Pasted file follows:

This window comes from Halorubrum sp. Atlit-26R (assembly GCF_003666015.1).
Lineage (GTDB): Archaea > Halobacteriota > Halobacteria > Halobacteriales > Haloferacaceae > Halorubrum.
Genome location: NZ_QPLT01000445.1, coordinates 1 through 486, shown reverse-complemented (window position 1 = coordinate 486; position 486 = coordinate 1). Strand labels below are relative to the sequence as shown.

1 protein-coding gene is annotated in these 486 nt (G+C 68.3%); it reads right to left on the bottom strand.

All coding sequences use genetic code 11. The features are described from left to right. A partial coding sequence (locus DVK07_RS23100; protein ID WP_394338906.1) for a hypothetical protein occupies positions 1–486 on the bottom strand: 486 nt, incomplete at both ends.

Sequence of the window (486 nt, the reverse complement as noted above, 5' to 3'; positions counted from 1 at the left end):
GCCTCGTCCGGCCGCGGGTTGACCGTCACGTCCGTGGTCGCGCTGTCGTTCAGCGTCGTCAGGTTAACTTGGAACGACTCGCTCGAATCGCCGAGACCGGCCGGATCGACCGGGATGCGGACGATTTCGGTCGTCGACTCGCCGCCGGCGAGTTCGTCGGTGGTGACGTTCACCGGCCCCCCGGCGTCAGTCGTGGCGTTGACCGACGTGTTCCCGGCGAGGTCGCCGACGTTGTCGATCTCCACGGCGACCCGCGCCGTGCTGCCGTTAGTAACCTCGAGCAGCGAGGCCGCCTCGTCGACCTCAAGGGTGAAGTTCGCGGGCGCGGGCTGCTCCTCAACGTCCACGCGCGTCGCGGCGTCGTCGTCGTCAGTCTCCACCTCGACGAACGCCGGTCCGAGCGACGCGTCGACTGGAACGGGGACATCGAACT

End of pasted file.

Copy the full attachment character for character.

This window comes from Halorubrum sp. Atlit-26R (assembly GCF_003666015.1).
Lineage (GTDB): Archaea > Halobacteriota > Halobacteria > Halobacteriales > Haloferacaceae > Halorubrum.
Genome location: NZ_QPLT01000445.1, coordinates 1 through 486, shown reverse-complemented (window position 1 = coordinate 486; position 486 = coordinate 1). Strand labels below are relative to the sequence as shown.

1 protein-coding gene is annotated in these 486 nt (G+C 68.3%); it reads right to left on the bottom strand.

All coding sequences use genetic code 11. The features are described from left to right. A partial coding sequence (locus DVK07_RS23100; protein ID WP_394338906.1) for a hypothetical protein occupies positions 1–486 on the bottom strand: 486 nt, incomplete at both ends.

Sequence of the window (486 nt, the reverse complement as noted above, 5' to 3'; positions counted from 1 at the left end):
GCCTCGTCCGGCCGCGGGTTGACCGTCACGTCCGTGGTCGCGCTGTCGTTCAGCGTCGTCAGGTTAACTTGGAACGACTCGCTCGAATCGCCGAGACCGGCCGGATCGACCGGGATGCGGACGATTTCGGTCGTCGACTCGCCGCCGGCGAGTTCGTCGGTGGTGACGTTCACCGGCCCCCCGGCGTCAGTCGTGGCGTTGACCGACGTGTTCCCGGCGAGGTCGCCGACGTTGTCGATCTCCACGGCGACCCGCGCCGTGCTGCCGTTAGTAACCTCGAGCAGCGAGGCCGCCTCGTCGACCTCAAGGGTGAAGTTCGCGGGCGCGGGCTGCTCCTCAACGTCCACGCGCGTCGCGGCGTCGTCGTCGTCAGTCTCCACCTCGACGAACGCCGGTCCGAGCGACGCGTCGACTGGAACGGGGACATCGAACT